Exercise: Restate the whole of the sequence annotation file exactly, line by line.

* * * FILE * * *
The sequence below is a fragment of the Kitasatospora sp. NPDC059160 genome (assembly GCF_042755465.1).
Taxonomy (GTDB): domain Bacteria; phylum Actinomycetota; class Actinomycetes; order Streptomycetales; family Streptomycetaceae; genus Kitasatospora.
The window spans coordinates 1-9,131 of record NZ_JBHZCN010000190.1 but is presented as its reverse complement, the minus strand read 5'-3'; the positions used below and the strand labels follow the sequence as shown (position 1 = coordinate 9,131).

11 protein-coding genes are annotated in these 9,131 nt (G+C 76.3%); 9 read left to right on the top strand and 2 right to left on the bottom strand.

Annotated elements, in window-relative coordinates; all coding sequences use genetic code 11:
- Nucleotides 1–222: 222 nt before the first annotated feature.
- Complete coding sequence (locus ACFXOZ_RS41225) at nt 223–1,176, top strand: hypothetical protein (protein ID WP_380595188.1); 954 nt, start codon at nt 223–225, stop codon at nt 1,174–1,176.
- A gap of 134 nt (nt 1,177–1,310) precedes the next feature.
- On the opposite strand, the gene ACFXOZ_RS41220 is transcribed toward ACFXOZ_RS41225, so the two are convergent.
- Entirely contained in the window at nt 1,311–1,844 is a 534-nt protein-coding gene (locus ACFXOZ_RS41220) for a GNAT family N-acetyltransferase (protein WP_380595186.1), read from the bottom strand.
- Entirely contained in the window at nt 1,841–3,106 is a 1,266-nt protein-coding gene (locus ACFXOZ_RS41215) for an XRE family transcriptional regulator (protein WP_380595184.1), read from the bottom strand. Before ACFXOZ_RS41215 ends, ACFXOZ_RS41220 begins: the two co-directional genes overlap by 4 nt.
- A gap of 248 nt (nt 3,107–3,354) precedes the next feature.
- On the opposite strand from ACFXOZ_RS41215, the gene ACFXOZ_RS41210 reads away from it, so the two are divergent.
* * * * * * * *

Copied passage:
The sequence below is a fragment of the Kitasatospora sp. NPDC059160 genome (assembly GCF_042755465.1).
Taxonomy (GTDB): domain Bacteria; phylum Actinomycetota; class Actinomycetes; order Streptomycetales; family Streptomycetaceae; genus Kitasatospora.
The window spans coordinates 1-9,131 of record NZ_JBHZCN010000190.1 but is presented as its reverse complement, the minus strand read 5'-3'; the positions used below and the strand labels follow the sequence as shown (position 1 = coordinate 9,131).

11 protein-coding genes are annotated in these 9,131 nt (G+C 76.3%); 9 read left to right on the top strand and 2 right to left on the bottom strand.

Annotated elements, in window-relative coordinates; all coding sequences use genetic code 11:
- Nucleotides 1–222: 222 nt before the first annotated feature.
- Complete coding sequence (locus ACFXOZ_RS41225) at nt 223–1,176, top strand: hypothetical protein (protein ID WP_380595188.1); 954 nt, start codon at nt 223–225, stop codon at nt 1,174–1,176.
- A gap of 134 nt (nt 1,177–1,310) precedes the next feature.
- On the opposite strand, the gene ACFXOZ_RS41220 is transcribed toward ACFXOZ_RS41225, so the two are convergent.
- Entirely contained in the window at nt 1,311–1,844 is a 534-nt protein-coding gene (locus ACFXOZ_RS41220) for a GNAT family N-acetyltransferase (protein WP_380595186.1), read from the bottom strand.
- Entirely contained in the window at nt 1,841–3,106 is a 1,266-nt protein-coding gene (locus ACFXOZ_RS41215) for an XRE family transcriptional regulator (protein WP_380595184.1), read from the bottom strand. Before ACFXOZ_RS41215 ends, ACFXOZ_RS41220 begins: the two co-directional genes overlap by 4 nt.
- A gap of 248 nt (nt 3,107–3,354) precedes the next feature.
- On the opposite strand from ACFXOZ_RS41215, the gene ACFXOZ_RS41210 reads away from it, so the two are divergent.